Bethany A. Beeler (she/her/hers), artist and author of North Street Book Prize Finalist, How to NOT Know You’re Trans, and its Summer 2021 follow-up, TransQuality: How Trans Experience Affirms the World, was born and raised in the Pittsburgh, Pennsylvania area. After college, she settled in Texas for the next 37 years with her wife Pamalyn, raising three children. She is published in The Twinbill and the anthology, Wilderness of the Soul. She lives in Colorado with Pam, and three cats of disaster. And she blogs, and makes art.


Gayle Bell has work that has been featured in numerous anthologies, print and online publications.  In 2018 she performed “Black Betty, That Thangs Gone Wild”, with Cara Mia’s Storytellers, Building Communities. In 2013-2014 She was a co-docent for “My Immovable Truth-A Dallas Lineage”.  She facilitated her and other GLBTQY’s oral history and performance, sponsored by (MAP-Make Art With Purpose) and displayed at the African American Museum in Dallas Texas.


Alan Bern is a retired children’s librarian and cofounder with artist/printer Robert Woods of Lines & Faces, an illustrated poetry broadside press and publisher,, in the San Francisco Bay area. His work has recently appeared in Feral, Mediterranean Poetry, Slouching Beast Journal, UnearthedPlease See Me, and Mercurius. Alan was a runner up for The Raw Art Review’s The John H. Kim Memorial Short Fiction Prize for his story ‘The alleyway near the downtown library’; he won a medal from SouthWest Writers for his story ‘The Return of the Very Fierce Wolf of Gubbio to Assisi, 1943 CE [and now, 2013 CE]’; and his poem “Boxae” was first runner-up for the Raw Art Review’s first Mirabai Prize for Poetry, 2020. He was also a finalist in the NCWN’s 2019 Thomas Wolfe Fiction Prize, and he won the Littoral Press Poetry Prize in 2015. Alan is the author of No no the saddest (Fithian Press), Waterwalking in Berkeley (Fithian Press), and greater distance and other poems (Lines & Faces). Alan performs with the dancer Lucinda Weaver as PACES: dance & poetry fit to the space and with musicians from Composing Together,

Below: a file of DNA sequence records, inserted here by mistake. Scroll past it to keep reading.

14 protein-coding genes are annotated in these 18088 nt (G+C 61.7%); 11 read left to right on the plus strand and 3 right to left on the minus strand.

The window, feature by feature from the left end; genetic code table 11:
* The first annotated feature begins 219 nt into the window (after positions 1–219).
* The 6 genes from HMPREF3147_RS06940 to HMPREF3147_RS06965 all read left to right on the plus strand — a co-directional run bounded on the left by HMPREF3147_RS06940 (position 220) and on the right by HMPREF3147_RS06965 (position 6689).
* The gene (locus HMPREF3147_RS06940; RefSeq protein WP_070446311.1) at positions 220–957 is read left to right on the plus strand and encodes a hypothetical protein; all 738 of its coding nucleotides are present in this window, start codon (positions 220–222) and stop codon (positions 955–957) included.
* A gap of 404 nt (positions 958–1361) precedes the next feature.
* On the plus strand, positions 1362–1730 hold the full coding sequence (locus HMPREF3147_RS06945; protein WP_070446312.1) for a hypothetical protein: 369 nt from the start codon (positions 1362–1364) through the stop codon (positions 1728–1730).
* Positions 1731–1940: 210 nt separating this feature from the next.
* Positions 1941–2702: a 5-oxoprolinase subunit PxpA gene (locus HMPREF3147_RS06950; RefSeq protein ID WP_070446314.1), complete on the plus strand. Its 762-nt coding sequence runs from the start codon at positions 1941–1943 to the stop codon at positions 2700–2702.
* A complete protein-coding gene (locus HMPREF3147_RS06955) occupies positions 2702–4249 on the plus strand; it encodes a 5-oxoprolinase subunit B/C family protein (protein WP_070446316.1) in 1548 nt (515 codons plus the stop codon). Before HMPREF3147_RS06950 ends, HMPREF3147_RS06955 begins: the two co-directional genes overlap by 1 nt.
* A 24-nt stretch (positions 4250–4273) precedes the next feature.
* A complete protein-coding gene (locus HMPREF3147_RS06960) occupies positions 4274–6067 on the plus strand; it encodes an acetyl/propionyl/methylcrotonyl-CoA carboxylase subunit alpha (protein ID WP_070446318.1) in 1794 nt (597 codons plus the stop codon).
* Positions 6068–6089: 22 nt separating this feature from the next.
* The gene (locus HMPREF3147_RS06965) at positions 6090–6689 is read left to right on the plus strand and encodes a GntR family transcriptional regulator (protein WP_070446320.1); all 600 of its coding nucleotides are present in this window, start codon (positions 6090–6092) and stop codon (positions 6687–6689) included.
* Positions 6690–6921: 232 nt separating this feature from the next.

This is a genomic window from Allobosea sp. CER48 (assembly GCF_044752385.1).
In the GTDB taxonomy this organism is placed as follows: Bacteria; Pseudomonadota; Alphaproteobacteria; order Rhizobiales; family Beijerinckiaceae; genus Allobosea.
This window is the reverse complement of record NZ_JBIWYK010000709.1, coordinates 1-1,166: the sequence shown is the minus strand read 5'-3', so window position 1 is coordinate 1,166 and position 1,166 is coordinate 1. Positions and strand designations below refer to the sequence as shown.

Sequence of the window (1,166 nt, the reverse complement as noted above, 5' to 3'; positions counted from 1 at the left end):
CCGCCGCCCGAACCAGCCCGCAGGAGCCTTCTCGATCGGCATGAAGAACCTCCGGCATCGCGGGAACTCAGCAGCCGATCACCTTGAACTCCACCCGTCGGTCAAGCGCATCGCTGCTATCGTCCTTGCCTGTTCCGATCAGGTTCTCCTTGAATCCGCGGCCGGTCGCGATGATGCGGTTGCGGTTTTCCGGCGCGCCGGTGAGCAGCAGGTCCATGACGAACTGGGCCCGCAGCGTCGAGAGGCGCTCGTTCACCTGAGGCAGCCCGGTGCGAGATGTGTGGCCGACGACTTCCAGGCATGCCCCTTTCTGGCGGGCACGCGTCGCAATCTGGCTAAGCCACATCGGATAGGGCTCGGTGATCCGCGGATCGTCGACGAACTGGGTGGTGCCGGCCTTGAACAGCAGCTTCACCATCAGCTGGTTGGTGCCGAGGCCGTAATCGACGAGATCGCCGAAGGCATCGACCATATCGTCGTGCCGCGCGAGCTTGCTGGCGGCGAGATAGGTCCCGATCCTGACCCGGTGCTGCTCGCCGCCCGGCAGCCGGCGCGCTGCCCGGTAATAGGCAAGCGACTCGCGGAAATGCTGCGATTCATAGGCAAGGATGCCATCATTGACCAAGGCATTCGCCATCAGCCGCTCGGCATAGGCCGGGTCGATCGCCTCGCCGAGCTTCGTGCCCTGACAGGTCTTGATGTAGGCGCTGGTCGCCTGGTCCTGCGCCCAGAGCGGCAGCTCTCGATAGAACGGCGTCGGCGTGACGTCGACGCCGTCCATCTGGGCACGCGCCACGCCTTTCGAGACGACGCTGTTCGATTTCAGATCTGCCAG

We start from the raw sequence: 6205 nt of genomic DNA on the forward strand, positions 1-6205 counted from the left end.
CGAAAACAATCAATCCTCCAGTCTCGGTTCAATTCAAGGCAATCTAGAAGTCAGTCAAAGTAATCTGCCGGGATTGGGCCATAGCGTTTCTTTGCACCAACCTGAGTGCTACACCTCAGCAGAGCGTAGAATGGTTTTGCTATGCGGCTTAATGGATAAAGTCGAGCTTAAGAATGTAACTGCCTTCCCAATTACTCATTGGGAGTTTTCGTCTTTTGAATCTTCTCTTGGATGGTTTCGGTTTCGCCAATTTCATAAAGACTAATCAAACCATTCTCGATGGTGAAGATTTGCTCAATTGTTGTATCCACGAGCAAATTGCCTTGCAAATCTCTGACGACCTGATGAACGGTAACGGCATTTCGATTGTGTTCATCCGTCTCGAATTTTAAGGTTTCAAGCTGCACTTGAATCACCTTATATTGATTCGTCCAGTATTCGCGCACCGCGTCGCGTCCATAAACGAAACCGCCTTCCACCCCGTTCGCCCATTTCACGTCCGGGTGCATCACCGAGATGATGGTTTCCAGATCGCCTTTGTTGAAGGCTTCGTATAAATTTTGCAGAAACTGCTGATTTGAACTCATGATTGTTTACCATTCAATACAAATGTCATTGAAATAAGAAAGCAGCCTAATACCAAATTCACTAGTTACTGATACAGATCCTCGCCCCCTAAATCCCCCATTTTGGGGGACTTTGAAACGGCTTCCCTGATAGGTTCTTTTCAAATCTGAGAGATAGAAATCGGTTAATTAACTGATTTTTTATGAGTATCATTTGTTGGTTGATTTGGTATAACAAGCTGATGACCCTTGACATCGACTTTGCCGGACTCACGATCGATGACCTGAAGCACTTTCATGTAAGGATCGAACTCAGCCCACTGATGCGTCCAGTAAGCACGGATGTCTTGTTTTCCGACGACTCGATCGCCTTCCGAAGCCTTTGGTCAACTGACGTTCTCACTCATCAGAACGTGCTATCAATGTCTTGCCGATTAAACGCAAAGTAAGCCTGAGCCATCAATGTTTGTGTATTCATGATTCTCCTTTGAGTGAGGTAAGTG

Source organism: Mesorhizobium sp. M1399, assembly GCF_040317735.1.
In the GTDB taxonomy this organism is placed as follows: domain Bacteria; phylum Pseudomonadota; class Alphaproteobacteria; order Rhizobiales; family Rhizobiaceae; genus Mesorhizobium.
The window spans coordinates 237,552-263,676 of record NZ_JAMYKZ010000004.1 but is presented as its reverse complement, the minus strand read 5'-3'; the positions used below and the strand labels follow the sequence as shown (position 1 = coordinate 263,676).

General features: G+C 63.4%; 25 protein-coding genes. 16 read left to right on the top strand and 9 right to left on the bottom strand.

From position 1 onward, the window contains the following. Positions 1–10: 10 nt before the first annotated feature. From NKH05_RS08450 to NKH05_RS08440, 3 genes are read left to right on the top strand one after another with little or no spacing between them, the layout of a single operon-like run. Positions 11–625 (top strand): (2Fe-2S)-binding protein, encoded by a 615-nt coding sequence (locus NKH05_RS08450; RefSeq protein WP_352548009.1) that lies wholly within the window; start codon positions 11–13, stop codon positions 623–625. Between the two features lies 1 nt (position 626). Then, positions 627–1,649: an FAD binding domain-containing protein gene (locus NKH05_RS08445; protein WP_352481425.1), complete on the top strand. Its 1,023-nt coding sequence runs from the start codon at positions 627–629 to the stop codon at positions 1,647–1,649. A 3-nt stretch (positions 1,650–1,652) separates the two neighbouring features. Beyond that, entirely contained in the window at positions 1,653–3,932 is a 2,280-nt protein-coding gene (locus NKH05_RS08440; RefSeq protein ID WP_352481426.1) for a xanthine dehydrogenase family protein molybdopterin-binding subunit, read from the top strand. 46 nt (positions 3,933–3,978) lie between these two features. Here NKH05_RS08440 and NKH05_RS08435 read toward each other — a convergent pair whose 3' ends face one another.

Maggie Claypool grew up in Missouri, and then made Colorado her home for 20 years as she travelled the country as a consultant. Claypool now lives in the First State (Delaware) with her two rescue dogs, Fancy and Chico.  In her stories, Claypool attempts to strike a resonant chord of emotion in the reader.  Her goal is for the reader to not only understand the characters’ emotions, but to also experience those emotions in their reaction to the tales’ action and narrative.   Her short story “Watch Me” was recently published on Spillwords